Mac

Here’s What Apple’s iPhone Killed

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Apple’s iconic iPhone is a killing machine. Not only did Apple’s entry into the smartphone industry clobber Microsoft, Nokia, BlackBerry, and others into oblivion, the app store revolution killed a whole line of products we’ve been using for decades.

Some of what has changed is obvious. The phone isn’t just a phone anymore. The iPhone is the most popular camera in the world and helped to demolish the point-and-shoot and cam-corder camera industries.

What else?

Pocket Of Gadgets

There may be no really true end to the number of products that have taken a back seat to what you can do with today’s iPhones. In addition to turning Nokia, BlackBerry, and Microsoft smartphones into industry footnotes, the iPhone actually helped kill off Apple’s own iPod. Sure, you can still buy an iPod, but why? The iPhone does more.

Here’s my quick hit list of what has changed in a few short years, thanks to Apple’s iPhone and companion iPad.

Magazines – I used to have a stack of magazines arrive in the mail. These days I use the Texture subscription service and get even more magazines delivered to iPhone and iPad, but not a printed version among them.

Newspapers – yes, like a gazillion others I subscribed to a couple of local daily newspapers. Now I get the Sunday papers only, and read the news online. And not just local news. News from everywhere is available via Apple’s own News app and my favorite, Flipboard. Look at all the trees we save.

Franklin Planner– yes, I was part of the Franklin Planner generation–  ringed binders which contained every piece of important information that needed to be carried from meeting to meeting; work, life, the past, and today were all written down in those planners, faithfully changed out to blank paper the next year. All replaced by Calendar, Contacts, Notes, Reminders, and their third party kin.

Games – this is not where I devote much time, but name a platform for games– console like games in high resolution– that has as many users as the iPhone. The handheld consoles of yesteryear may still be around– Nintendo DS, Gameboys, Sony PST– but it’s the iPhone and iPad that get used by most kids these days because the games are incredibly good. Just wait until next year when the App Store is full of AR (augmented reality) games.

Clocks – well, I still have a dozen analog clocks around my condo, but these days I use Watch to tell time and set alarms. Clocks are not likely to die out until we have Apple contact implants which give us 45-inch high resolution displays right on top of our eyes.

Stop Watch-Timers-Alarms – I still have a battery-powered stop watch. My Watch does more. iPhone does even more and they’re not extra cost, either. Apple builds in an incredibly powerful Clock app which does all that and more, and even better, it’s not affected by Do Not Disturb which I turn on at 7:00 PM.

Audio Recorder – these are the little cassette and now flash card audio recorders of yesteryear. It’s built into your iPhone and there are dozens of free to nominally priced audio recorders which do far more than the analog versions we once carried around everywhere.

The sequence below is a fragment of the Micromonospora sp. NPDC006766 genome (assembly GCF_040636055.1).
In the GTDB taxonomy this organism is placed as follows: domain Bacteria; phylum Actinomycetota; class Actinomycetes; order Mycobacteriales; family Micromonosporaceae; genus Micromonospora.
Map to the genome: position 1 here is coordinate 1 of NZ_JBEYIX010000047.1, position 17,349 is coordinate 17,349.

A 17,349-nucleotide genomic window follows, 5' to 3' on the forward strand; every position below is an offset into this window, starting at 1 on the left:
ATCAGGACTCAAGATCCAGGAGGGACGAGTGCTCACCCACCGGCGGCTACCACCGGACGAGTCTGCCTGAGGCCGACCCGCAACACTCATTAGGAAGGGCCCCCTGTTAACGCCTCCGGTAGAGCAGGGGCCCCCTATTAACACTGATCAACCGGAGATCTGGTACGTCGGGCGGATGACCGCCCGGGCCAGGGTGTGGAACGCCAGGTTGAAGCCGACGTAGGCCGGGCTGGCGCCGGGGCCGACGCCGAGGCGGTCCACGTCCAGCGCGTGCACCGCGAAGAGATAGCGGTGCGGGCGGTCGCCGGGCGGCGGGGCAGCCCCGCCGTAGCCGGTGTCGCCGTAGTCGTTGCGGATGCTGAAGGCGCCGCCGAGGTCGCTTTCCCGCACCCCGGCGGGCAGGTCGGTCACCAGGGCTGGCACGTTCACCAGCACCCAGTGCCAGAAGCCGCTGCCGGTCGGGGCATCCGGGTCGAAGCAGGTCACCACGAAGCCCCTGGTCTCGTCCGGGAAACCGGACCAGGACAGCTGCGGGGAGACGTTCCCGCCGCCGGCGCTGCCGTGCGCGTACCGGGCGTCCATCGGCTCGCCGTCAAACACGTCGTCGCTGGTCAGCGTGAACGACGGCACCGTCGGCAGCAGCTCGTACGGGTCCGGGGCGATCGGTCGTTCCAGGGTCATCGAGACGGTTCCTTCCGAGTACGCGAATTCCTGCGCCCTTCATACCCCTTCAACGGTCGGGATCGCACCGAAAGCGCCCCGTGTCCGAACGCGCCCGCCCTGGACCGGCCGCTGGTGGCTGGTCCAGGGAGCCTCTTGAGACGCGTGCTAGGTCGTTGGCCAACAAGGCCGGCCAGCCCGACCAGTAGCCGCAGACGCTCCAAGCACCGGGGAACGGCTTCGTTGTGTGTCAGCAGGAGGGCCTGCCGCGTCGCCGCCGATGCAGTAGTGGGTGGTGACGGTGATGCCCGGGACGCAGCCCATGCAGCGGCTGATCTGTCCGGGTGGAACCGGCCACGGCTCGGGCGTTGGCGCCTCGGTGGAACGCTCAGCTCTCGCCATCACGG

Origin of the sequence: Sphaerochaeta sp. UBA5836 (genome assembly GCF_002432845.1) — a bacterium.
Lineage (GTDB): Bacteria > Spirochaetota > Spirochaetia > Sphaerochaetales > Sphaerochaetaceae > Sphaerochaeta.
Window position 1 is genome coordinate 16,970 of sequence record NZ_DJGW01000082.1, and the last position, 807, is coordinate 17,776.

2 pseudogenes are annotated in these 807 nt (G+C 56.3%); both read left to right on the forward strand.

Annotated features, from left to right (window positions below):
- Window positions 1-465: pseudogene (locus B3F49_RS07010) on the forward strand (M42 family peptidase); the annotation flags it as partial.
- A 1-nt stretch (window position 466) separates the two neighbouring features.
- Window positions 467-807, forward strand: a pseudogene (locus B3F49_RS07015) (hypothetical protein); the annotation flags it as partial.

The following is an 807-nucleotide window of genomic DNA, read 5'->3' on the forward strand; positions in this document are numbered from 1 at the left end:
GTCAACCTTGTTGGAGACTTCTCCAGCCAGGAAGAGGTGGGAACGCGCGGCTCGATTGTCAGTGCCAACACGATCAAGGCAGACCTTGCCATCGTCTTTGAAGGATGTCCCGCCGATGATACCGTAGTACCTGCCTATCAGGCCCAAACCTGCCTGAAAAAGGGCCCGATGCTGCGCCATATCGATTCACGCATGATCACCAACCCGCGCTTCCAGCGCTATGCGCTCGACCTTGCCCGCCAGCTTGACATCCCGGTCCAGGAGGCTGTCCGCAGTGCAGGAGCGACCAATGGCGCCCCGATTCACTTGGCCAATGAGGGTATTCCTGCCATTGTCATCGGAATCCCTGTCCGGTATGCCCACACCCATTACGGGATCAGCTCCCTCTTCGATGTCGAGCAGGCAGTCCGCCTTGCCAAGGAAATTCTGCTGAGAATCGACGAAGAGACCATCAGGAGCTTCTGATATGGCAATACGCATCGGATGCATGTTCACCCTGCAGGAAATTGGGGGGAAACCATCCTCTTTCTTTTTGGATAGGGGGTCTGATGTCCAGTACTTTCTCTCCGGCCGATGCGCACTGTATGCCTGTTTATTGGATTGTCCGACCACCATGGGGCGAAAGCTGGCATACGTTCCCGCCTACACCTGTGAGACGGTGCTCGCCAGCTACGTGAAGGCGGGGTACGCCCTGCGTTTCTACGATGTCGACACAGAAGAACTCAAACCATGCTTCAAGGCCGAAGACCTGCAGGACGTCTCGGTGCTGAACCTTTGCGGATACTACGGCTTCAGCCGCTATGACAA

GPS – I’m somewhat of an early adopter and bought a few GPS devices back in the day. I had two for the car over the years; two handheld that we could cary while hiking upstate. Gone. I don’t know where they are. The iPhone does all my tracking these days.

Maps – I remember the day when the family car glove box was filled with paper maps; those big, foldable sheets of maps– local and wherever we would travel. What a pain to use paper maps in a car when the iPhone does it better and instantly. Goodbye, maps.

Calculators – this is something of a sore spot that I’ve turned into a digital collection. My Mac, iPhone, and iPad have a dozen different calculators. I use Apple’s and PCalc, and occasionally look at the others.

Compass – my father still has a magnetic compass. My iPhone has a compass built-in.

Telephones – in all likelihood, the trend of killing landlines would have continued without the iPhone, but those phone companies are in trouble because wireless is where its at. But we still have a landline.

Television – add movies to this list of industry altering that occurred thanks to the smartphone revolution, Apple style. I still have cable TV at home, but a growing percent of my watching time has moved to handheld devices. iPhone. That may be even more so for a younger generation.

Personal Computers – they’re not dead, they won’t die anytime soon, but the whole industry has changed, thanks to the smartphone and tablet industry led by iPhone. PC sales have dropped for years. The Mac sells well, better than expected, but the writing is on the wall. Today’s iPhone and iPad Pro are as powerful– CPU wise– as the MacBook and entry-level MacBook Pro.

Other industries have seen a similar impact in recent years. iPhone and Watch are now healthcare gadgets and will be more so in the future. iPhone helped kill Adobe’s Flash platform. Yeah, it’s there. It doesn’t matter. How about malware? Apple’s iPhone just doesn’t have any (to speak of) thanks to the company’s tight iOS and app store restrictions.

There’s more, of course, but you get the idea. Apple’s iPhone led a revolution in technology which has impacted a few billion people on planet earth. Google claims there are 1.7-billion Android devices on earth, while Apple claims more than 1-billion iOS device users. That’s pushing 3-billion of planet earth’s 8-billion inhabitants have had their lives changed by a handheld device that is what brought the post-PC era.

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